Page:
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The skeleton is believed to be a rare find of what’s known as a crouch burial, where the body is laid as if curled up and sleeping.THE ROMANS The Roman Empire landed in England 43AD in Richborough and Roman settlements can be found across the county.81 - Canterbury, Kent It is never too late to meet someone to share the rest of my life with Widowed, I am aware how many lonely people there are out there, so why not try to find someone? 58 - Kensington & Chelsea, London Jeans and ball dress cosmopolitan gentlewoman seeks romance Well-travelled, sophisticated with an adventurous side, love dancing, Driving beautiful motorcars, Visting...We have been bringing together readers of The Times And Sunday Times since 2005, and if you're looking for love, romance or old-fashioned friendship, The Times Dating can introduce you to like-minded people.Run by The Dating Lab who have years of experience in online dating, our unique and intelligent two-way matching feature ensures our match-making isnt just skin deep.Explains Clive Drew, honorary secretary of the KAS: “We have only scratched the surface and more so in Kent because of our links across the Channel.”Adds Dr Elliott, whose specialisation in Roman history led him to identify the five quarries in the Maidstone area which provided the ragstone which was used to build Roman London: “Kent’s geology plays a major part too.“In the pre-modern era the majority of settlements were along the line of land either side of the North Downs and down the river valleys of the Stour, Medway and Darent."It was the most fertile land so site of the principal settlements.”Simply by looking carefully, there’s every chance you could stumble upon the next major find.DINOSAURS & ELEPHANTS The Maidstone Iguanodon is one of the most-celebrated finds and today is on permanent display at the National History Museum.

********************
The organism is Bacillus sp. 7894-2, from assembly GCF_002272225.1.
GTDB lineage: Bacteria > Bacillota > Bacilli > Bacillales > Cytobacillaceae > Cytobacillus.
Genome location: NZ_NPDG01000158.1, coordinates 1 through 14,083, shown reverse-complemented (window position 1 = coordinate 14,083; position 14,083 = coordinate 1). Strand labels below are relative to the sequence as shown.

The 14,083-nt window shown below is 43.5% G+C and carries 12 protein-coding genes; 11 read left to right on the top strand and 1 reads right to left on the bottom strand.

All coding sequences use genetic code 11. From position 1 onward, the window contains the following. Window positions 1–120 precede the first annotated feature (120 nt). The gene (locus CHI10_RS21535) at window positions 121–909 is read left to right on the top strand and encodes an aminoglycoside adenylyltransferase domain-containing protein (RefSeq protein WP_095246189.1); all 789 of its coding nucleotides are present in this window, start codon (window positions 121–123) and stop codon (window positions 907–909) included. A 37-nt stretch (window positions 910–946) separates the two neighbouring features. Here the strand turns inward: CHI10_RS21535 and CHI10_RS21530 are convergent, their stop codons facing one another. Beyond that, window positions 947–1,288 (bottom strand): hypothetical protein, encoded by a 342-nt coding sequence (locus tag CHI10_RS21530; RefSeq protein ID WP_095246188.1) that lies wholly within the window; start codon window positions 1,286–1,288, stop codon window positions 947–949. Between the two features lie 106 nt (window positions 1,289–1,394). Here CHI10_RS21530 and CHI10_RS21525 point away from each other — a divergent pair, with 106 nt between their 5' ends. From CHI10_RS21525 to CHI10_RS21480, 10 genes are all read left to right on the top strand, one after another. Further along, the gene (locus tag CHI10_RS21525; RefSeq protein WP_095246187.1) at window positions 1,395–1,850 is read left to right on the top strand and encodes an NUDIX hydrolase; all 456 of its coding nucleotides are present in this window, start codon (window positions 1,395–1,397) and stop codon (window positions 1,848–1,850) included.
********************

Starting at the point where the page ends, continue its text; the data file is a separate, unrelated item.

Dover Castle has the Pharos – a Roman lighthouse which still stands today.Dr Simon Elliott, a noted historian and also serves the Kent Archaeological Society (KAS), explains: “You can find bits of worked flint all over Kent and they date back 400,000 years to the earliest hominid inhabitants [humans’ ancestors] of Britain all the way to late Neolithic [3,000 – 2,500BC] – once you get your eye in it’s quite easy to find them.“Finding bits of old roof tiles in the soil will often hint at previous Roman settlements, while lots of local churches will reveal much by the fact they use remains of Roman villas in their construction.”Keith Parfitt, a senior manager at the Canterbury Archaeological Trust, adds: “If you go to the beach at Folkestone, near East Wear Bay, you can collect fossils and Iron Age material and litter from war damaged Folkestone – so with a good pair of eyes you can find all types of things from the distant past to our more modern history.”Certainly, Kent has revealed some world-class finds over the years from the Bronze Age boat in Dover to some of the oldest human remains ever uncovered near Gravesend.Not to mention remains of dinosaurs, which forever changed our understanding of certain species. With major developments now obliged to liaise with archaeologists when renovating areas of potential interest, there’s every chance with every new road or housing estate we may unearth more hugely significant finds.From remains of the Richborough Fort, to the mosaic-floored splendour of Lullingstone Villa near Dartford, or the wealth of treasures at Canterbury – you can even peer in at the foundations of a Roman bath house on the lower floor of the city’s Waterstones book store - there is plenty to admire.Following the discovery of an Iron Age forge in Tunbridge Wells three years ago, archaeology teams have recently unearthed evidence of Roman settlements in and around the High Brooms area.